The education and health ministries are among the worst-performing government departments, according to a report card ranking state agencies and bosses.
The snapshot report, to be issued on Friday, finds excessive red tape, bureaucratic systems and ineffective consultation are hampering government departments.
While health and education are lagging, the Social Development Ministry is leading the way, alongside Customs and the Reserve Bank.
The Trans Tasman Media report, which is in the final draft stages, used 16 independent commentators to assess 37 departments.
The independent board rated departments in five categories: chief executive performance, ease of doing business, budget performance and value for money, service delivery, and overall performance.
I was one of the 16 commentators (as was the Dominion Post Editor), and also helped Trans Tasman with the survey design. I found the data quite fascinating.
The board of advisors included Peter Conway from the CTU, Mai Chen, Dave Henderson from the Assn of NGOs, Tina Reid from the Federation of Voluntary Welfare Orgs, Phil O’Reilly from Business NZ etc.
Each state core agency was rated from 1 to 7, so four is the mid point. and the average agency overall rating was 4.2.
The top 10 agencies for overall performance were:
- Customs 5.38
- Reserve Bank 5.08
- MSD 5.08
- LINZ 5.00
- Stats 5.00
- MFAT 4.91
- Treasury 4.77
- IRD 4.73
- DPMC 4.67
- MED 4.64
Customs received high ratings across the board. They are obviously a quiet effective performer.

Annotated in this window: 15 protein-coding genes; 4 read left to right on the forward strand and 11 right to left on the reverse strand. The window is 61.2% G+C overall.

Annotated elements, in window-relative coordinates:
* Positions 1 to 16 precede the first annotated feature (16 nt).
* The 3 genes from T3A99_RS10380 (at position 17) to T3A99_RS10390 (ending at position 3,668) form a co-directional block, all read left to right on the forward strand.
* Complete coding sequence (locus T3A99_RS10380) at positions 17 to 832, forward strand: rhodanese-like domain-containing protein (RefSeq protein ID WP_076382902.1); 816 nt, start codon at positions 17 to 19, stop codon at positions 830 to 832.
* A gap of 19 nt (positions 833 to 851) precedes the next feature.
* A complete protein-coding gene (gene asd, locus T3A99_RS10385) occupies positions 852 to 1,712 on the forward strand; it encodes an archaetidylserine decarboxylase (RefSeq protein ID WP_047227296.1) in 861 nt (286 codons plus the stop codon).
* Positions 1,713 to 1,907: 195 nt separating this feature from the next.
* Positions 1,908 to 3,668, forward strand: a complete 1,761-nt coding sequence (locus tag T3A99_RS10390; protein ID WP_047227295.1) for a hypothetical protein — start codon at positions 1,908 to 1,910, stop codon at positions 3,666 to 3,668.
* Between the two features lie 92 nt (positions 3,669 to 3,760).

The three biggest departments in terms of vote administered are Education, Health and MSD. What I found interesting is that one of them was rated right near the top, and the other two almost at the bottom.
When you consider the past scandals and crises at MSD (which includes CYF), they really have turned their performance around. They have shown that size is not a barrier to quality.
It of some concern that the ratings for Education and Health ministries are so low.
The other area of real concern is SSC, with a low 3,55 rating. SSC is one of the three co-ordinating or central agencies alongside DPMC and Treasury. They should be one of the top ten agencies, not one of the bottom ten.How can you be in charge of assessing the performance of other agencies, when your own performance is seen externally (and internally from what I hear) as lack lustre.
From time to time people suggest that we don’t really need three central co-ordinating agencies, and SSC could be abolished with some of its functions transferred to DPMC. Unless they make themselves more relevant, and of greater value, then that may be an idea whose time has come.
Later in the week Trans-Tasman will announce the pick of the panel for Agency of the Year and CEO of the Year. This is not based simply on the ratings, but is based on more qualitative judgements.
The full report is around 100 pages long, and includes detailed critiques of each agency. It is available for sale from Trans Tasman.
Another interesting aspect of the results was, as reported here, that CEOs tnded to get higher ratings than their agencies. This suggests that having a good CEO is a necessary pre-requisite to good performance, but by itself is not a guarantee of sucess.
Some agencies seem to be so challenged, they they defy even the best CEO to turn around. On the other hand MSD is a good example of what you can do.